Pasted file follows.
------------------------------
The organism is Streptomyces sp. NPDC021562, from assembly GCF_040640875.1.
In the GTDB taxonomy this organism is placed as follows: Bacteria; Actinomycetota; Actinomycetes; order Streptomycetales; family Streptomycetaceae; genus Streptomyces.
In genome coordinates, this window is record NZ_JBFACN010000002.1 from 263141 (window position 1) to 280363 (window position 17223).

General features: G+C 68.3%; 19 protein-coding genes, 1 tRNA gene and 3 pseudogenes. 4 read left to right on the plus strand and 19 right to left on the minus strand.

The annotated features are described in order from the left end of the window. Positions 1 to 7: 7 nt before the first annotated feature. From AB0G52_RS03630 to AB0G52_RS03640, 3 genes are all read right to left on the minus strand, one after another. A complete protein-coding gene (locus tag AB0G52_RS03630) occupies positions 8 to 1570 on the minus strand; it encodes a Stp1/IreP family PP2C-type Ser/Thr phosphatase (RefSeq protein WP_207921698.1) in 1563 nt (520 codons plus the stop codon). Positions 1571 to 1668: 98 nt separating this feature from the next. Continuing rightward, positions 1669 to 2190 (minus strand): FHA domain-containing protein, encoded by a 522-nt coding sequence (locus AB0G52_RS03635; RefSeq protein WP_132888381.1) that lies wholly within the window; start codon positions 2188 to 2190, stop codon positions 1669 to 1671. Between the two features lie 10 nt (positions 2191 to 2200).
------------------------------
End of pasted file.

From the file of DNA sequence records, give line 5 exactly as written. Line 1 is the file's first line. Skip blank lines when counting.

The annotated features are described in order from the left end of the window. Positions 1 to 7: 7 nt before the first annotated feature. From AB0G52_RS03630 to AB0G52_RS03640, 3 genes are all read right to left on the minus strand, one after another. A complete protein-coding gene (locus tag AB0G52_RS03630) occupies positions 8 to 1570 on the minus strand; it encodes a Stp1/IreP family PP2C-type Ser/Thr phosphatase (RefSeq protein WP_207921698.1) in 1563 nt (520 codons plus the stop codon). Positions 1571 to 1668: 98 nt separating this feature from the next. Continuing rightward, positions 1669 to 2190 (minus strand): FHA domain-containing protein, encoded by a 522-nt coding sequence (locus AB0G52_RS03635; RefSeq protein WP_132888381.1) that lies wholly within the window; start codon positions 2188 to 2190, stop codon positions 1669 to 1671. Between the two features lie 10 nt (positions 2191 to 2200).